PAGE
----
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Medical Where does digestion begin?

  1. Jan 23, 2012 #1
    Most textbooks say it begins in the mouth. In fact, THAT is a quote from a text. Does it? Define digestion, specifically. So where does it begin?
  2. jcsd
  3. Jan 23, 2012 #2


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    Staff: Mentor

    In the mouth. Saliva starts the digestive process.


    What, specifically, do you not understand?
  4. Jan 23, 2012 #3


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    What do you define as digestion? Does it begin with breaking the food before you eat it, mastication in your mouth or any place farther on the line. Personally, I'd start with mastication as a beginning point. There's a lot of other stuff going on in your mouth though. Take a bite of a Saltine cracker. You get the salty taste, and the initial crisp of the crust, and then that starch starts getting sweet. Some folks don't learn to appreciate their food (and the way their body processes it), but the progression of food ingredient flavors (not as simple as Saltines most of the time) can be important to complex dishes. (Ed.) I'm not one of the "chew every mouthful 40 times" nuts, but there is a good argument for savoring your meals.
  5. Jan 23, 2012 #4


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    Mastication certainly counts. But even without it, saliva is full of enzymes that begin the chemical breakdown.
  6. Jan 23, 2012 #5


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    In the frying pan
  7. Jan 23, 2012 #6


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    2017 Award

    If we define digestion as "the mechanical and chemical breakdown of food into smaller components that are more easily absorbed into a blood stream" (definition from Wikipedia), then I would agree with Pythagorean that cooking can be counted as an important step in digestion. Cooking mechanically and chemically modifies foods such that the nutrients are much easier for our digestive systems to absorb. Heat, for example, aids to denature tough proteins in meats like collagen, making these foods easier to digest and break down into amino acids. For example, one study showed that humans are capable of absorbing only 51-65% of the protein content in raw eggs, but when the eggs are cooked, humans can absorb 91-94% of the proteins. Some anthropologists have even suggested that the invention of fire and cooking was a key step in human evolution. A species that consumes a diet of cooked foods would not require as many resources to be spent on its digestive system as cooked foods take less effort to digest than raw foods. Furthermore, a diet of cooked foods would provide that species with much more energy. Therefore, such a species could devote more of its resources and energy to the function of other organs, such as the brain.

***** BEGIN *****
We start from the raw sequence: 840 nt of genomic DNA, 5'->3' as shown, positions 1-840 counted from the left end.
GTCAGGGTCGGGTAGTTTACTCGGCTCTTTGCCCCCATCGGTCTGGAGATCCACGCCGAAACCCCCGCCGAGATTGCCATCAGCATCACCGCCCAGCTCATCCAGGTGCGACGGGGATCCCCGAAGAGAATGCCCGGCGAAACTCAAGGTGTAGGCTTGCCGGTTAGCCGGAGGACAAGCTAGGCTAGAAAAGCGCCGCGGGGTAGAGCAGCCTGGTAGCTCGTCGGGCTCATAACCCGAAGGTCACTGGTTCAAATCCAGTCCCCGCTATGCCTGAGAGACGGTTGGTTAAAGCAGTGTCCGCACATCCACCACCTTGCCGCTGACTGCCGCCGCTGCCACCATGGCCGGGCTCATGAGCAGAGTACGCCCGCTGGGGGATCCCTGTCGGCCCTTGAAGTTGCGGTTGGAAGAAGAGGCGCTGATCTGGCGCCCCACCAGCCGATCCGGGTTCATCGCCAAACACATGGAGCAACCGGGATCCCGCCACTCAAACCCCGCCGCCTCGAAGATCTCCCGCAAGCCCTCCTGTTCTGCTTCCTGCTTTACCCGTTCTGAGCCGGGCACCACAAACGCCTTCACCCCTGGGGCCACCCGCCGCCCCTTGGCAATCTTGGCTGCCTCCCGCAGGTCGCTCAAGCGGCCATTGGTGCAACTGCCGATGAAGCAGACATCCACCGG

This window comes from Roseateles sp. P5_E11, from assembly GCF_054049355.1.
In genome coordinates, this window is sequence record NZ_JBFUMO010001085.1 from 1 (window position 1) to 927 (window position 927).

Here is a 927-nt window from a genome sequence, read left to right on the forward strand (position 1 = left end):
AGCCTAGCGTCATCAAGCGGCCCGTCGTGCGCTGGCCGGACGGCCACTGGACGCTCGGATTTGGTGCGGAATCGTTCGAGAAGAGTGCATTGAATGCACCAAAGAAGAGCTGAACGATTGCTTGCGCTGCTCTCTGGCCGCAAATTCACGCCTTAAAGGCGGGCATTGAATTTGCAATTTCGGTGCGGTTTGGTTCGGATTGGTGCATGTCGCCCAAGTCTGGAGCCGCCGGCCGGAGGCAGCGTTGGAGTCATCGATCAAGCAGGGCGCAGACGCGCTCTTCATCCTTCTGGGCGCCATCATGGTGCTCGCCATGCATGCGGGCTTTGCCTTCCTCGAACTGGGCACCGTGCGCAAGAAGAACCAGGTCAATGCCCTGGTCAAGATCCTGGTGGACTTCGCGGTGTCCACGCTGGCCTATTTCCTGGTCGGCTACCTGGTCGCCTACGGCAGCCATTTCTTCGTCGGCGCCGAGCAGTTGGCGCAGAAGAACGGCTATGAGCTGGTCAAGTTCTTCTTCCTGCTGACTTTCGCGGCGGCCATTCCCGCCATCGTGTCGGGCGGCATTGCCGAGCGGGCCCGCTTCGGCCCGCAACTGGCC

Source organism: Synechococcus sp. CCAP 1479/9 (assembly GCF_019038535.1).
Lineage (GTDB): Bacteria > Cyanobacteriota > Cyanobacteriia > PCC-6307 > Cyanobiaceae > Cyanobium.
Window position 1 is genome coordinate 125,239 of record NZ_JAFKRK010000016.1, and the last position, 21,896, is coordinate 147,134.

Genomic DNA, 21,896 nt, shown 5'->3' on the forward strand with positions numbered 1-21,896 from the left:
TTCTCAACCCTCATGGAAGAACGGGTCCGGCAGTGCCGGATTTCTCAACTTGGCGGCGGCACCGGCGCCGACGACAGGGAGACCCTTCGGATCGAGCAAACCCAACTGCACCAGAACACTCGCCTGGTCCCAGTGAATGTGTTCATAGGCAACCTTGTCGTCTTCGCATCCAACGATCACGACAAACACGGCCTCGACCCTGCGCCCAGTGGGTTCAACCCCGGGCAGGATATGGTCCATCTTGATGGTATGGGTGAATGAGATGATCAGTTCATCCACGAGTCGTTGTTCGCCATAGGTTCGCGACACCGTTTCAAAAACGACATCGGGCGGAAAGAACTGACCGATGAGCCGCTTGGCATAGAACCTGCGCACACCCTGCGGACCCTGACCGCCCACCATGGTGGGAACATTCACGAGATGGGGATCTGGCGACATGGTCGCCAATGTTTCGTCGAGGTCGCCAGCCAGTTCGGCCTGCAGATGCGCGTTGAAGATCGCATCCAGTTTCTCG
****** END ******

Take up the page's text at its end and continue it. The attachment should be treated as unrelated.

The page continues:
Of course, the textbook answer is that digestion begins in the mouth due to enzymes like salivary amylase which begin to chemically digest food.
  8. Jan 24, 2012 #7
    I was also taught that digestion starts in the mouth. The teeth mechanically separate food and break it down into smaller pieces.
  9. Jan 25, 2012 #8


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    My father's mother was a professional cook (for a logging/river-driving company) for many years. She hated to see any of us grand-kids hogging down our food. When I was a kid, she'd try to kidnap me for a week or two every summer (because she thought I was too skinny) and she'd blur the gaps between meals and keep me eating on and off all day long. She put 10# on my skinny frame in two weeks once, but I ran it off in no time. Good eats, though!
  10. Jan 25, 2012 #9
    I think it might begin somewhere in the sensory system and when the prospect of food becoming available triggers the production of extra saliva.
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